woods and pasture on the other. The log walls were “ You are mistaken, Evelyn ; she had all I called neatly covered with white cotton cloth, and decorated mine that she wanted, before I left. She wants noth- with prints and engravings in neat frames. A bright ing else. She is
carpet covered the floor, and a lady's small sewing and * Then I hate her all the more,” said Evelyn. writing table stood by the window opening upon the “ Charity for sech ain't to be thought on.”
Pinnacle. One must pass beyond the cry of the railway whistle “Look a' here!” exclaimed Evelyn, drawing back to enter solitude. Then and not till then is civiliza
a white curtain above it, and showing a small set of tion at your back, and your face set toward nature. pine shelves packed close with books.
These are my Evelyn bad breathed out her wonted sighs over the comforters, an' they shall be your'n. When I'm all Castle and the memory of her lost friend Isabella. tuckered out an' sort o' lonesome, I jes' come in here Dufferin Street was passed, and John's head was an' read my Phrenology, an' look over my scrap-book, turned toward the broad uplands and deep woods of an' paste in all I've saved up out of the old newspapers Tarnstone. With stiff joints and solemn visage he was I find at Dufferin an' at the Corners an' everywhere bearing back to nature's solitudes a child who loved
else ; for I save my own newspapers. Ain't these nice her
scrap-books?” taking down a set of ledgers whose acHow much she loved her, the all-healing mother, counts of cash and barter were almost covered over this child did not know, nor think; yet under all the with strips of poetry and prose. “They're lots o' wounds which life had made upon her heart, she felt comfort to me, I can tell ye. An' these books, libra'y the old delight quicken and thrill as they passed into editions every one. My, I'd never got 'em in my lifethe grateful shade of the primeval forest. The lofty time, only the Monteith Libra’y was sold at auction at maples and elms, taller, more stately than the southern last, an' the estate owed me for my work an' I took oak, wove an arcade far up in the air. Spruce, hem- 'em toward the debt. It seemed kind o' hard at fust, lock, tamarack, and balsam trees ran their needles and for they didn't half pay me for my scrubbin' an' bakin', fringes of darker green in and out amid the light but I'm glad now, deary. Jes' cum out an' see my emerald foliage of the maple, elm, and birch, while all little faces, an' then I'll go straight an' get you some were shot through and through with sunshine and rifts dinner.” of blue sky. Great wafts of warm fragrance swept Agnes, with Vida pulling at her skirt, followed Eveover them from the depths of the wood. It was per-| lyn, and found her “ faces to be a solid phalanx of vading and haunting in the suggestions of its odors. pansies covering the southern embankment of the One instant it seemed all exuded from the ripe red house. raspberries that held up their tantalizing bunches by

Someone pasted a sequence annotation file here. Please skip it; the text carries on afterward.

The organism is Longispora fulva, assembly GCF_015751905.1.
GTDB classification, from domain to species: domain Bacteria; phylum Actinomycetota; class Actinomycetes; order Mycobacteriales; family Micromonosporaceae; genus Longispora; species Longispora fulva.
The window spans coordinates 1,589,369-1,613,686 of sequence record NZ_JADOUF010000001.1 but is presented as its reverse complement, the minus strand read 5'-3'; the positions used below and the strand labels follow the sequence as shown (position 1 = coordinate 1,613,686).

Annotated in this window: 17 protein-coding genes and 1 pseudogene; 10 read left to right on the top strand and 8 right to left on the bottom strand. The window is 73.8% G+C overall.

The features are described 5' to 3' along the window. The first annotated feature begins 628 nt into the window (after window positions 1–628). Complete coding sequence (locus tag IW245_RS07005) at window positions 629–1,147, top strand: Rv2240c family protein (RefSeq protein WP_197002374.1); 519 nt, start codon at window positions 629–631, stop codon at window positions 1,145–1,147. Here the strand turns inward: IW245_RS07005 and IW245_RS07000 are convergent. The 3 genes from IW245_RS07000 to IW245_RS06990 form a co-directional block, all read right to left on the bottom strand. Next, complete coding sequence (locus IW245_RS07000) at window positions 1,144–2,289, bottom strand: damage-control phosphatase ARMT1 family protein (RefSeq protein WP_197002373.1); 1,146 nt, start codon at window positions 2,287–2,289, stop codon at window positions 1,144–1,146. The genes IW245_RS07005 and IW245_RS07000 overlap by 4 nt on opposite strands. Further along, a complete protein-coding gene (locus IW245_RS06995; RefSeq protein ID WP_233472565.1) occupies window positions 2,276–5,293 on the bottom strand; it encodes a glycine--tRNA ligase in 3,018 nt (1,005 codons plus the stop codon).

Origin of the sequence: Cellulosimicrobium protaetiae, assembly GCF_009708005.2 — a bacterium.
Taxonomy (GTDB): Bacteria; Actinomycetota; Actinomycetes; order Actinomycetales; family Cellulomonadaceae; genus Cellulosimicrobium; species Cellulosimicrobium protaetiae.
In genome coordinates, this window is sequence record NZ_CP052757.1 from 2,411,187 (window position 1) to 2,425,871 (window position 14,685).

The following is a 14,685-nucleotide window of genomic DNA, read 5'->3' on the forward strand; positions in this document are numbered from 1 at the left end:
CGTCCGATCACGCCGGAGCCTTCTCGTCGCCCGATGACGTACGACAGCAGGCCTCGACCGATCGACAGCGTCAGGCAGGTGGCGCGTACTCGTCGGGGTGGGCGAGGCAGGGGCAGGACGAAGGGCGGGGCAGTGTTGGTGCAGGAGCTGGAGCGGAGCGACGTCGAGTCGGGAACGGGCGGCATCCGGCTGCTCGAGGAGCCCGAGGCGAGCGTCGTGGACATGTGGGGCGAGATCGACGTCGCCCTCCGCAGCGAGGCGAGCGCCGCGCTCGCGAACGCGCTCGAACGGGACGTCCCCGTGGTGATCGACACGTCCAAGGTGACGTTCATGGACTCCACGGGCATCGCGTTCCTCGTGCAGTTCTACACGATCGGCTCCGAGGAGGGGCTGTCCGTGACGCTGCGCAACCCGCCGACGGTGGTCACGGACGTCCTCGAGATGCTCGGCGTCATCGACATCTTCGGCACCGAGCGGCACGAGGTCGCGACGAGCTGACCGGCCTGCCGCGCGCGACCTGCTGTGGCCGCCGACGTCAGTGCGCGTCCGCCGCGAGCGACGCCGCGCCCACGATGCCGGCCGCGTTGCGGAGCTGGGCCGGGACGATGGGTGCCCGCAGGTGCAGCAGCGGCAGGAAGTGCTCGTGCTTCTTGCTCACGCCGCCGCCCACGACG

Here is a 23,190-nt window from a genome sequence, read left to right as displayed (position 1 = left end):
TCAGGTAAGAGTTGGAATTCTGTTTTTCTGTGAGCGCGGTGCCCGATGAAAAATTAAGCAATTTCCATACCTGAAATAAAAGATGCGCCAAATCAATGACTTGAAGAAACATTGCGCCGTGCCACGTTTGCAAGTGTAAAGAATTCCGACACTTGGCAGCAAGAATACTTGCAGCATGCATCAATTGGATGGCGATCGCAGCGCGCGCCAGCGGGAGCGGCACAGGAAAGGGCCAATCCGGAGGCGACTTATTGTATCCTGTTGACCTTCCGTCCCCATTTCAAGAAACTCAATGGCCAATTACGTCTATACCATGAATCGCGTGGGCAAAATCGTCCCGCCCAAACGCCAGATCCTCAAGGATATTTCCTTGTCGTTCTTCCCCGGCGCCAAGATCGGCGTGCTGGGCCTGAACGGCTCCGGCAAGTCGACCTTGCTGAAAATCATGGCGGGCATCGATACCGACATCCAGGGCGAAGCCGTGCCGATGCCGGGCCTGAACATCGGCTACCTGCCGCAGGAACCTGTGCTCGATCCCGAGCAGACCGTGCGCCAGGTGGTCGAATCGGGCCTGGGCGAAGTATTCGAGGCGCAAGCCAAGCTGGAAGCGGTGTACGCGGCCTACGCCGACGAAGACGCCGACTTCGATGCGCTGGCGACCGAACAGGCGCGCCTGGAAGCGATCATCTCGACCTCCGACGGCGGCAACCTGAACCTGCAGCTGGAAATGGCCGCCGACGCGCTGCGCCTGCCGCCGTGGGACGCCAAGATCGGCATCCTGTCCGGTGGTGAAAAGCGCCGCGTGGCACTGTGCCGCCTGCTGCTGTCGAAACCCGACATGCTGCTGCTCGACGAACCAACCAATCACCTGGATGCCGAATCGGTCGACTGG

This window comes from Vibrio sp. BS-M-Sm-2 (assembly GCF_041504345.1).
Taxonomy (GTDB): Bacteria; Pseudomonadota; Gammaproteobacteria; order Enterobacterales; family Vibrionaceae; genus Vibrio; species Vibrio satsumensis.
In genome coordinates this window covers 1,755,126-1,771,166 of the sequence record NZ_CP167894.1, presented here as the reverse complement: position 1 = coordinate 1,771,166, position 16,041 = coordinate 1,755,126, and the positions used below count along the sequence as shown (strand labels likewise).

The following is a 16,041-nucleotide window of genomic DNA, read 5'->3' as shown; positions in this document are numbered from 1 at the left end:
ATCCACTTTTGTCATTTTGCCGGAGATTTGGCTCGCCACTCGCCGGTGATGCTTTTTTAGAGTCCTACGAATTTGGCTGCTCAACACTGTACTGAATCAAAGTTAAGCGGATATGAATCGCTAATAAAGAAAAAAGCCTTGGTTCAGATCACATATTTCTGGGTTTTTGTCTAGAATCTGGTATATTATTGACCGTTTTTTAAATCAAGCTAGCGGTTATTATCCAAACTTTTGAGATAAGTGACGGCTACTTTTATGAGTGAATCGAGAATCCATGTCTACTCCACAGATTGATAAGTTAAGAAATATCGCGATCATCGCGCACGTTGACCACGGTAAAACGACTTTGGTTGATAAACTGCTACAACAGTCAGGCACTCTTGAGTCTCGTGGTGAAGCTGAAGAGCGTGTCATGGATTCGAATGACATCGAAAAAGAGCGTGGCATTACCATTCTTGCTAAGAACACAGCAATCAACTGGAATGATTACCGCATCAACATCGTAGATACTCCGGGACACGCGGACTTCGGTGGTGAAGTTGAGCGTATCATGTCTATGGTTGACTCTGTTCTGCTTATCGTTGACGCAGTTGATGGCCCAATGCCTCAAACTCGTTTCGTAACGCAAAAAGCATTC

“ Now, if them ain't faces,” exclaimed Evelyn, “huthe road, the next it seemed all to flow from the life
man faces, an' King Charles spaniel faces, then I giving balsam of the firs, and the clustering cones of
They're more company than the the spruce hanging overhead; then to sweep upward books; an' when I'm clean gone for a chat, I jes' come in the spicy breath of the ferns crowding close with out an' talk to 'em, an' there's no end to the queer dipping plumes by the way, or to be wafted down
faces they make up at me.” ward in faint perfume from the snowy blossoms of the
(To be continued.)
told him that a carriage was waiting for him at the door. THE ROD IN OLD TIMES.
He went down immediately, and was seized by the footmen,